2022 Research Review / DAY 1
Automating Mismatch Detection and Testing in ML Systems
As the DoD adopts machine learning (ML) to solve mission-critical problems, it is faced with an inability to detect and avoid inconsistences among assumptions and decisions made by data science/ML engineering, software engineering, and operations stakeholders. Examples include (1) poor model accuracy because model training data is different from production data, (2) system failure due to inadequate testing because developers were not able to produce appropriate test cases or lacked access to test data, and (3) monitoring tools not set up to detect diminishing model-related problems such as diminishing accuracy. We therefore define ML mismatch as a problem that occurs in the development, deployment, and operation of an ML-enabled system due to incorrect assumptions made about system elements by different stakeholders that results in a negative consequence. This ML mismatch can lead to delays, rework, and failure in the development, deployment, and evolution of ML-enabled systems.
According to NIST, it is 15 times more expensive to fix a bug detected during systems testing and 30 times more expensive if detected during production [NIST 2022].National Institute of Standards and Technology
It is common knowledge in software engineering that the later a fault is detected, the more expensive it is to fix—this also applies to late discovery of ML mismatches. As an example, in ML-enabled systems, the differences between training data and production data are often not discovered until field testing or in production. According to NIST, it is 15 times more expensive to fix a bug detected during systems testing and 30 times more expensive if detected during production [NIST 2022]. Without automated and extensible tools for ML mismatch detection, incorrect assumptions made about system elements by different stakeholders are discovered too late in the development of ML-enabled systems.
This project builds on a set of SEI-developed descriptors for elements of ML-enabled systems [Lewis 2021]. We are developing a suite of tools to (1) automate ML mismatch detection and (2) demonstrate how to extend descriptors to support testing of ML-enabled systems. The tools will also support descriptor validation on open source and DoD ML systems and components. For testing, we are explicitly focusing on production readiness of ML components that we define based on several attributes: ease of integration, testability, monitorability, maintainability, and quality, which we define as meeting both model requirements and system requirements.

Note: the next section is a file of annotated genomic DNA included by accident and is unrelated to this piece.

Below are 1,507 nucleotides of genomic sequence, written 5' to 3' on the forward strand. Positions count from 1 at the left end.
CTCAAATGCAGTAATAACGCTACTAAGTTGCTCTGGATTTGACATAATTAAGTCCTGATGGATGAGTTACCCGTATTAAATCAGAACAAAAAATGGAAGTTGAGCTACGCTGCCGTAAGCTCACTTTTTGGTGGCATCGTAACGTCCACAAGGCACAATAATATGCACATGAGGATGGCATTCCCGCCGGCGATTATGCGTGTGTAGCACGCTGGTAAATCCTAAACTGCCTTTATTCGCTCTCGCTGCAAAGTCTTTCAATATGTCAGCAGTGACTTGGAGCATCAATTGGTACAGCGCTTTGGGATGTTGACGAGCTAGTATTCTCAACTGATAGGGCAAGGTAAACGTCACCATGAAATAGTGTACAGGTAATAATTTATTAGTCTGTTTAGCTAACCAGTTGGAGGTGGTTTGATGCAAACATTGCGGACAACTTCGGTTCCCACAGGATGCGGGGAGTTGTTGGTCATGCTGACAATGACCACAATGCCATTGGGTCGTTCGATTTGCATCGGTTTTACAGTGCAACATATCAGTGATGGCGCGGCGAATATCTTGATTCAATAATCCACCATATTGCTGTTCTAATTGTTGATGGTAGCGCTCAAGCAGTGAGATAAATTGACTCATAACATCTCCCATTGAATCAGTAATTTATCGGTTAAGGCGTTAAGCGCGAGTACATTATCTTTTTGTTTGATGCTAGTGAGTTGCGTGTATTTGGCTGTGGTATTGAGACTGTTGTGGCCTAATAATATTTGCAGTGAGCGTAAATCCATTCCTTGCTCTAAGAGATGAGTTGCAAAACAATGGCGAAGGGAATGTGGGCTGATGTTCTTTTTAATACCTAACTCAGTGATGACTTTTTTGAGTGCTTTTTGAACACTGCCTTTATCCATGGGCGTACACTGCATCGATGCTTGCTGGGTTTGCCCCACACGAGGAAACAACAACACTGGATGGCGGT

This project’s end goal is for DoD organizations to adopt descriptors and tools for early mismatch detection and production-readiness test and evaluation as part of their ML-enabled systems development process. To this end, this project contributes to and advances the SEI’s modernizing software development and acquisition objective by improving formalization of detection of ML mismatch, improving testing practices for ML-enabled systems, and providing tool support that in the long run can be integrated into ML-enabled system-development toolchains.
This FY2021–23 project
- builds on the results of our FY20 Characterizing and Detecting Mismatch in ML Systems project that empirically defined and validated the information that explicitly needs to be shared between stakeholders to avoid ML mismatch
- aligns with the CMU SEI technical objective to reduce the cost of acquisition and operations, despite increased capability, and makes future costs more predictable by reducing delays, rework, and failure
- aligns with the CMU SEI technical objective to be trustworthy in construction and implementation and resilient in the face of operational uncertainties
- aligns with the DoD software strategy to accelerate the delivery and adoption of AI
Mentioned in this Article
Lewis, Grace A.; Bellomo, Stephany; & Ozkaya, Ipek. Characterizing and Detecting Mismatch in Machine-Learning-Enabled Systems. Pages 133–140. In 2021 IEEE/ACM 1st Workshop on AI Engineering— Software Engineering for AI (WAIN). 2021. https://doi.org/10.1109/WAIN52551.2021.00028
NIST. The Economic Impacts of Inadequate Infrastructure for Software Testing. May 2002. https://www.nist.gov/system/files/documents/director/planning/report02-3.pdf